That pattern went on for the next 5 months - take this or that medication, try this or that vitamin, do x and y, and if that doesn't work, come back in a month. It had now been well over a year and nothing was making a difference. After walking out of church several times crying, after missing so much work for Dr. appointments, and planning every detail of our lives around the possibility that something might be able to get me pregnant, we quit. We took some time off and pretended that we didn't want a baby anymore. But infertility doesn't go away just because you will it so. It defines you. Two months later I was of course back at the Dr.'s office, begging for more drugs so we could "try again."
In August we tried a different kind of test - and the devastating results were that we couldn't have a child on our own, and would need an IUI procedure at the very least. I took that day off of work. Landon rented me "Letters to Juliet" and there we were, back in bed, watching TV and eating gummy bears, wondering what had happened and where we would go from here.
We scheduled our consultation and looked into costs and prepared ourselves for one more disappointment. My heart wasn't in it. I wasn't convinced that it would work for us, and I was emotionally raw, not sure how to be excited or happy about anything connected with the dreaded infertility mess.
The day before our consultation, I woke up very early, feeling strange. I had butterflies in my stomach. I realized that I was a day or two "late." I tried not to feel anything about this, because it had happened before and for me, wasn't much of an indication of anything other than a failed reproductive process. I found however, that once the thought had entered my mind, I couldn't go back to sleep. So I wandered in to the bathroom and pulled out my always on-hand supply of pregnancy tests. I sleepily did the test and waited, figuring Landon would never know I had tested and I could just go back to sleep.
3 minutes later, I turned over the stick and saw the faintest, thinnest, palest, pink line. I started shivering uncontrollably. I walked slowly into the bedroom and woke Landon up. I dragged back to the bathroom with me and showed him the test.
"Do you see a line there?" I almost pleaded.
"Yeah." Said Landon, clearly confused about what was going on.
"Is it pink?" I was almost hysterical.
"I think I'm pregnant."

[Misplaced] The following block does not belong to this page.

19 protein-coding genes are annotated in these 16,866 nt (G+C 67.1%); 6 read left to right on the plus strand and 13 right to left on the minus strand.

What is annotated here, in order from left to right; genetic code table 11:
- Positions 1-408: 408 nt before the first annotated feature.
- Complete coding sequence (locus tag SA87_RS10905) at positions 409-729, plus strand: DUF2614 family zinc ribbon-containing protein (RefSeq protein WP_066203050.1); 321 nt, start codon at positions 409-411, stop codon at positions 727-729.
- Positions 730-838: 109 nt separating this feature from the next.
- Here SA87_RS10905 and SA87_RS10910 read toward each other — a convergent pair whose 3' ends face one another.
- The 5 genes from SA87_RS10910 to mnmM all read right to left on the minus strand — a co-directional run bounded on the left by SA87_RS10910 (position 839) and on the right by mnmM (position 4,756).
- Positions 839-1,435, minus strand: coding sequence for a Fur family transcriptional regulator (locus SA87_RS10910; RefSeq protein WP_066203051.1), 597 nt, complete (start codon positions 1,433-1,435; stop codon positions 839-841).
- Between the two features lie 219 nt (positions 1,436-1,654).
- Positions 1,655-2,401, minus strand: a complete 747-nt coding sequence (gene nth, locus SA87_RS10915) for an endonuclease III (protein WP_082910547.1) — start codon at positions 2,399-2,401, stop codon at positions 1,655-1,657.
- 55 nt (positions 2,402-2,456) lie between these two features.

We both stood there, stunned, for a minute or two, while it sunk in. Then we started jumping up and down. Lots of hugs. Some tears. And then, before anything else, we got on our knees and prayed. A prayer of sincere gratitude for this miracle, and that this hellish journey was finally over. But that's the thing about infertility; when it's finally over - what you get is a new beginning.
I can't say I'm thankful for this trial. Not yet. It was a refiner's fire of the cruelest sort: I questioned my identity, my purpose, my self-worth. Those questions have not really gone away, although the double-toothed grin I now see every morning is helping to slowly push them to the corners of my mind.
But I am thankful, in hindsight, for some aspects of it. I am thankful that I was only 3 months pregnant when Landon left for Antarctica, and not home alone with a brand new baby and working full time. I am thankful that I learned to rely solely on my husband as my rock, confidante, and best friend. I am thankful that nearly two years of praying every day/hour/moment for a baby helped me to work through some of my fears about raising children and losing myself in the endeavor. I am thankful that through this, I learned to let go of my "plan" for 3 perfect kids with even spaces in between who would all grow up to be geniuses. I am thankful that I have learned to embrace another plan, His plan, where we may only get our one miracle baby boy to raise...and that is enough. And if more children come to this house, it will be in His time and with His perfect number, not mine.
Not everyone gets their miracle. Some get their miracle after many more years of stress and emotional battering. Some get their miracle after many expensive and painful procedures. Some get their miracle through adoption. It would be easy for me to stand by with my cherubic baby on my hip and say "It will all work out in the end." It would also be easy for me to say, with my fairly easy-going and perfectly healthy little boy in tow, "How dare you complain about your kids." Neither of these maxims are helpful. I hope, if those nearly 2 years taught me anything, it was this: You don't know. Just because someone presents a certain face to the world doesn't mean everything is perfect. People suffer. They deal with infertility, depression, burn out, financial struggles, medical issues, a million different things that are very real and very painful. No one's trial is small. And so it behooves all of us to be a little more kind, a little less judgmental, and to keep our comments about someone's life choices quietly to ourselves.
So, although it isn't the easy thing for me to say, my message to someone experiencing infertility, or whatever is hard for you right now, is simply this: "Here's a little love for you, from me."